“Do not worry about your difficulties in mathematics.” Einstein once wrote. “I can assure you mine are still greater.”
Whilst seeing someone with a bigger problem than ours can help us keep things in perspective, it doesn’t necessarily help us with our problem. On the other hand, hoteliers are a quick learning lot and can certainly pause to consider these words from one of the greatest minds in history.
The hotel business involves a lot of mathematics these days, and keeping abreast of the latest analytical trends can be a challenge ... For some of us, trying to understand the statistical charts and numbers associated with forecasts can seem almost as hard as trying to solve the deepest mysteries of the universe!
In fact, today’s hotel owner or manager can suffer from information overload in ways that simply didn’t exist twenty years ago. People in our industry have begun to ask themselves: are all these charts and graphs really necessary? At what point are detailed analytics counterproductive, and how can I find the right balance? Is my analytics agency selling me the mere appearance of clearer insight and greater control over my business? When I put time and resources into analytics, how can I make sure it translates to something tangible?
These are all logical questions—ones that Einstein himself might have asked, dare I say, if he had been a hotel manager instead of a patent clerk. So—what would his answers have been?
“Everything should be made as simple as possible, but not simpler.”
History’s greatest genius had an arms-length relationship with complexity. His greatest achievements often occurred not during long hours crunching numbers, but during flashes of inspiration and simplicity. On the other hand, he recognised the dangers of taking simplification too far.
Unfortunately, oversimplification is fairly common in terms of hotel analytics. Many managers decide to hire an analytics partner whose job is to make the complex simple—to present the hotel’s leadership with actionable data. But sometimes their thinking is too simple. Take web traffic for example. Qualified data experts (meaning those on the cutting edge of analytics during the last 2-3 years) have abandoned the idea that simply going for more traffic is a productive strategy in hospitality. The reason: there are plenty of techniques to get eyeballs on your web site, but most of those eyeballs will leave quickly, having no interest in taking the interaction further. Effective analytics then is no different to any other part of marketing - it must address who your customers are and what kinds of things inspire them to act. More specifically, to interact with your hotel brand.
“The distinction between past, present and future is only a stubbornly persistent illusion.”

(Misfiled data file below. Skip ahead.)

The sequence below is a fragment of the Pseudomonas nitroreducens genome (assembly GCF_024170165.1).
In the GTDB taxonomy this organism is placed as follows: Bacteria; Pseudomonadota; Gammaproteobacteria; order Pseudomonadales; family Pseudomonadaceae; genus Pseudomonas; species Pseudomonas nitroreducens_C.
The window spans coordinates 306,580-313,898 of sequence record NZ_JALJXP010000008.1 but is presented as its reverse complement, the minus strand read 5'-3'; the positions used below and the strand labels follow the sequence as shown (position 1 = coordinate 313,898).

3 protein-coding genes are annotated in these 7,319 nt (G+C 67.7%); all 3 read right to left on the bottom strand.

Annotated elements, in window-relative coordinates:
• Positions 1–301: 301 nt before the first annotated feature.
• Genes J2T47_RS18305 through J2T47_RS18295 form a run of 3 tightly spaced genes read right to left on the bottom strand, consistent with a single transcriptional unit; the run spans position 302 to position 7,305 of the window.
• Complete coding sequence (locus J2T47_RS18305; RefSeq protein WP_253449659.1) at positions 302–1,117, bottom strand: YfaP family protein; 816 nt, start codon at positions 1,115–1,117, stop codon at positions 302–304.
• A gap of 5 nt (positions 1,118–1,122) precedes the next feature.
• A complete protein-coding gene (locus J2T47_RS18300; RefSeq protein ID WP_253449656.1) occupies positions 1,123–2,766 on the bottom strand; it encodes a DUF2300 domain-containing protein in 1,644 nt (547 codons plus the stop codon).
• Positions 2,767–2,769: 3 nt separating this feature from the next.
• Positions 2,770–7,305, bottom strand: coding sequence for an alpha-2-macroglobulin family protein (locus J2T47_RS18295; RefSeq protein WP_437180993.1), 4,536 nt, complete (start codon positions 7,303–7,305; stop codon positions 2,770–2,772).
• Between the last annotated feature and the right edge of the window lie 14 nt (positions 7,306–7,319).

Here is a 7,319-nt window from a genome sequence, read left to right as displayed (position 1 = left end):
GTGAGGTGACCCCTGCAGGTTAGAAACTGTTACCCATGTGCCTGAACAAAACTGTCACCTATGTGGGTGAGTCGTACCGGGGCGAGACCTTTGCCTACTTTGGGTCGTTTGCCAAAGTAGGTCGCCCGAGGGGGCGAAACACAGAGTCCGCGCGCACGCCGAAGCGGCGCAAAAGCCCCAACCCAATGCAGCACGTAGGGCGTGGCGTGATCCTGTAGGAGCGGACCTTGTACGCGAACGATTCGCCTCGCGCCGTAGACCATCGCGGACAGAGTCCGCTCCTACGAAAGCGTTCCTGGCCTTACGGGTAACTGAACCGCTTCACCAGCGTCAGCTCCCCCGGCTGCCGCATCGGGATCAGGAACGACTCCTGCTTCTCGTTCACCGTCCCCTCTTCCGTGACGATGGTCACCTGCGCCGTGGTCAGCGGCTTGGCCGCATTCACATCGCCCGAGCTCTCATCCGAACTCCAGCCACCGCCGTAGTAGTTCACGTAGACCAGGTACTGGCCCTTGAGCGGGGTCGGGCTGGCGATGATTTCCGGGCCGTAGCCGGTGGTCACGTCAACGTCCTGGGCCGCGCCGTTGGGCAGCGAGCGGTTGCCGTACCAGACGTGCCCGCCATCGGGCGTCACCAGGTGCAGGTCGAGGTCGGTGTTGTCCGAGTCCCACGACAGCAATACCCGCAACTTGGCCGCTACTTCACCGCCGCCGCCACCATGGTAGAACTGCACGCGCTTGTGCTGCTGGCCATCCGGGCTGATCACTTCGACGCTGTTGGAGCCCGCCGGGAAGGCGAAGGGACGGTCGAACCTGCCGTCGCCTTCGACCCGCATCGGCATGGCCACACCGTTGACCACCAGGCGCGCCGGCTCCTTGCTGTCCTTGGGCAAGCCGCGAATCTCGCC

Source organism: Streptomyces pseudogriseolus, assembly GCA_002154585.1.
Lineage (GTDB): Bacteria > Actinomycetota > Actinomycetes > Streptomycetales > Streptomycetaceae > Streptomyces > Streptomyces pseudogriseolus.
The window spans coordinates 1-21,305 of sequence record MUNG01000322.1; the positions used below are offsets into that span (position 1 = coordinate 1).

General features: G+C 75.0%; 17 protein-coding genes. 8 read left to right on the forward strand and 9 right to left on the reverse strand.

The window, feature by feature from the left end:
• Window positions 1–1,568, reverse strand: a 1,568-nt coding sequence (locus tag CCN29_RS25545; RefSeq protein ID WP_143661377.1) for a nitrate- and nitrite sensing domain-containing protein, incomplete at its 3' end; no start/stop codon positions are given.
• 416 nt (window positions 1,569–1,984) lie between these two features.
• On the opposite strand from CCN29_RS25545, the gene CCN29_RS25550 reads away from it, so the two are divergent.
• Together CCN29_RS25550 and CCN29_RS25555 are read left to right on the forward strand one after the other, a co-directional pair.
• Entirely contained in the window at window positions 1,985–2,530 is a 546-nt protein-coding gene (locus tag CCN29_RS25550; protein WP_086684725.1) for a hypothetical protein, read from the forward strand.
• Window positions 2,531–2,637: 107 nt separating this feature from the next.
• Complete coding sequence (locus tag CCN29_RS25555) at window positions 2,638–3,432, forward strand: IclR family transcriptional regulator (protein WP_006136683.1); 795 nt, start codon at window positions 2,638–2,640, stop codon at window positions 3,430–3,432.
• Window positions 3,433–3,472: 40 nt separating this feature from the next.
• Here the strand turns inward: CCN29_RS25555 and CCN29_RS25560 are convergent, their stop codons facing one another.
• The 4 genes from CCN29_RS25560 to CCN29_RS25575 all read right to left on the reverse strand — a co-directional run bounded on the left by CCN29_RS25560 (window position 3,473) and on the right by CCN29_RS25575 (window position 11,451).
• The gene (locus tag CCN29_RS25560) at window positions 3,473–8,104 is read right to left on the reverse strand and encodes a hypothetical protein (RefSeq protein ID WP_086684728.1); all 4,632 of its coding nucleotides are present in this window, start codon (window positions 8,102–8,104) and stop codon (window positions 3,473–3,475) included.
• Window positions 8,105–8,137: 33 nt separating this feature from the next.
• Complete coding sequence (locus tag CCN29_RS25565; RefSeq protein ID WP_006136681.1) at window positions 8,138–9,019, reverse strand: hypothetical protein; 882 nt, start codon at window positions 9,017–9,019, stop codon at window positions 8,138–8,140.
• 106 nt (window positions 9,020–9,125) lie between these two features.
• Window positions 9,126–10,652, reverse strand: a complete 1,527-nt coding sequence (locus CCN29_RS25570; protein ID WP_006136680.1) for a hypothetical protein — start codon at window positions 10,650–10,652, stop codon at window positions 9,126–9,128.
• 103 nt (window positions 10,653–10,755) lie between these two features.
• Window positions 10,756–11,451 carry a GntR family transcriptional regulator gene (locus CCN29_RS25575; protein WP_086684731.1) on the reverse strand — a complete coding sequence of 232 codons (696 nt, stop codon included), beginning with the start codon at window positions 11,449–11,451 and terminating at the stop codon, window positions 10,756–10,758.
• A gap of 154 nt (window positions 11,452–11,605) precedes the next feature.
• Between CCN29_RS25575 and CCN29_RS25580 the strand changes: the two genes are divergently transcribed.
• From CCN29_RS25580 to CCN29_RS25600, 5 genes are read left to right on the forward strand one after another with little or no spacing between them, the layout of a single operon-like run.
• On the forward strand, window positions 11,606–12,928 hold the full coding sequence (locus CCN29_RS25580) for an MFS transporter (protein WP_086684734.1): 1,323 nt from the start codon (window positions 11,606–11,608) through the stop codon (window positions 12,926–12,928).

We don’t want to get too abstract or metaphysical here—after all, we’re dealing with hotel marketing and not the fabric of space-time - however, Einstein has another good point. Many analytical approaches are simply reactive, looking at what has happened and building a strategy out of the past, assuming it will be repeated.
As this White Paper (by British firm EyeforTravel) suggests in detail, good analytics are more proactive in nature. It uses past and present data to predict future trends and show you where to direct your focus—what kinds of campaigns to run, and for whom. It doesn’t hide behind numbers and charts; instead, it gives you meaningful ways to shape your strategy and assess how well that strategy performs.
There are many good revenue management and yield systems out there that can analyze what happened in your past and then provide advise as to how to set rates, based on what happened before. Of course you can add in new information as to future major events or non-repeating events that will impact your decision, however thereare now ways to track who visits your web site or what kinds of people are interacting with your social media channels and incorporate these into the marketing strategy. There are huge volumes of more accurate data that you can tap into now (and in real time) but simply revealing this information is not enough. A flash of creativity and inspiration is still needed to provide effective strategy. That way, you’re not eternally playing catch up. You become a hotel marketing leader, rather than a pedestrian follower of analytic trends. Strategic advantage is the name of the game—and strategic advantage doesn’t exist if your competitors are all subscribing to the same “revolutionary” analytics.
“Imagination is more important than knowledge…It is, strictly speaking, a real factor in scientific research.”
There’s no doubt that analytics are a powerful new force in hotel marketing and operations. They can help owners and managers find that biting point between what just happened and what’s going to happen next. But—beware of a casual, naive relationship to analytics and the companies who sell them. Einstein was both an optimist and a skeptic. Whatever new tools and technologies appear, your own experience and imagination can still make the difference between a flashy dialogue that is ultimately hollow and superficial, and true insight that makes your hotel more relevant every day.
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